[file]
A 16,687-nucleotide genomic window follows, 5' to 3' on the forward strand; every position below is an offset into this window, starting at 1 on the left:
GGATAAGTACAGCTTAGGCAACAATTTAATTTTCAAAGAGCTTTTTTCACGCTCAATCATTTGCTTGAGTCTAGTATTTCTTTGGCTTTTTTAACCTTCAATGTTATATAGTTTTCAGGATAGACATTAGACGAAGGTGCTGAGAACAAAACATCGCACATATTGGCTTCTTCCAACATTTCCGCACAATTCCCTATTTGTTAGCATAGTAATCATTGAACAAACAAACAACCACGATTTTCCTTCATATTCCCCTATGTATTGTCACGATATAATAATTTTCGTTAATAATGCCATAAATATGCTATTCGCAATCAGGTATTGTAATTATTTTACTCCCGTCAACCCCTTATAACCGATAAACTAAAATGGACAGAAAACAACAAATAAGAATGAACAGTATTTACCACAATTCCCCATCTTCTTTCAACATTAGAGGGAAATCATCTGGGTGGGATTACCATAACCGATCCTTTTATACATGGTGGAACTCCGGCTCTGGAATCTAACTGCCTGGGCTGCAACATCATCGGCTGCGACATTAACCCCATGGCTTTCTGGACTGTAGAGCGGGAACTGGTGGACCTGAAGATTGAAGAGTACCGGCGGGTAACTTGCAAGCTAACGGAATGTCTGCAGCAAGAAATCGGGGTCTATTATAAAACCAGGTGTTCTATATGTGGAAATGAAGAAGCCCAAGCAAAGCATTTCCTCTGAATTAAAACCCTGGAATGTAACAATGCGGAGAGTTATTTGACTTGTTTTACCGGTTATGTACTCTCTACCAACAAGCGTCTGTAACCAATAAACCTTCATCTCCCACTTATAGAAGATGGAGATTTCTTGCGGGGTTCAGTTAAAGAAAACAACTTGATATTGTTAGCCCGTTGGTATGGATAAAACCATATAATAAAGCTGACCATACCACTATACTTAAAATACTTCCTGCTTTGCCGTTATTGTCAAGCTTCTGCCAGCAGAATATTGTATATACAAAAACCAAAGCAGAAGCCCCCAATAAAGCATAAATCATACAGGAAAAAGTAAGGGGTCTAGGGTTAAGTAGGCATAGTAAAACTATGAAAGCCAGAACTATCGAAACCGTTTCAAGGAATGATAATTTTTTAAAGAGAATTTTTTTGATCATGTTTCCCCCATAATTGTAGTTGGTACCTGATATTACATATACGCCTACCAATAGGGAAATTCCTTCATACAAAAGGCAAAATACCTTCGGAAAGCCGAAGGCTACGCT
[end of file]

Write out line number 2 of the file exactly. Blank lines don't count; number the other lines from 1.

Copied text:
GGATAAGTACAGCTTAGGCAACAATTTAATTTTCAAAGAGCTTTTTTCACGCTCAATCATTTGCTTGAGTCTAGTATTTCTTTGGCTTTTTTAACCTTCAATGTTATATAGTTTTCAGGATAGACATTAGACGAAGGTGCTGAGAACAAAACATCGCACATATTGGCTTCTTCCAACATTTCCGCACAATTCCCTATTTGTTAGCATAGTAATCATTGAACAAACAAACAACCACGATTTTCCTTCATATTCCCCTATGTATTGTCACGATATAATAATTTTCGTTAATAATGCCATAAATATGCTATTCGCAATCAGGTATTGTAATTATTTTACTCCCGTCAACCCCTTATAACCGATAAACTAAAATGGACAGAAAACAACAAATAAGAATGAACAGTATTTACCACAATTCCCCATCTTCTTTCAACATTAGAGGGAAATCATCTGGGTGGGATTACCATAACCGATCCTTTTATACATGGTGGAACTCCGGCTCTGGAATCTAACTGCCTGGGCTGCAACATCATCGGCTGCGACATTAACCCCATGGCTTTCTGGACTGTAGAGCGGGAACTGGTGGACCTGAAGATTGAAGAGTACCGGCGGGTAACTTGCAAGCTAACGGAATGTCTGCAGCAAGAAATCGGGGTCTATTATAAAACCAGGTGTTCTATATGTGGAAATGAAGAAGCCCAAGCAAAGCATTTCCTCTGAATTAAAACCCTGGAATGTAACAATGCGGAGAGTTATTTGACTTGTTTTACCGGTTATGTACTCTCTACCAACAAGCGTCTGTAACCAATAAACCTTCATCTCCCACTTATAGAAGATGGAGATTTCTTGCGGGGTTCAGTTAAAGAAAACAACTTGATATTGTTAGCCCGTTGGTATGGATAAAACCATATAATAAAGCTGACCATACCACTATACTTAAAATACTTCCTGCTTTGCCGTTATTGTCAAGCTTCTGCCAGCAGAATATTGTATATACAAAAACCAAAGCAGAAGCCCCCAATAAAGCATAAATCATACAGGAAAAAGTAAGGGGTCTAGGGTTAAGTAGGCATAGTAAAACTATGAAAGCCAGAACTATCGAAACCGTTTCAAGGAATGATAATTTTTTAAAGAGAATTTTTTTGATCATGTTTCCCCCATAATTGTAGTTGGTACCTGATATTACATATACGCCTACCAATAGGGAAATTCCTTCATACAAAAGGCAAAATACCTTCGGAAAGCCGAAGGCTACGCT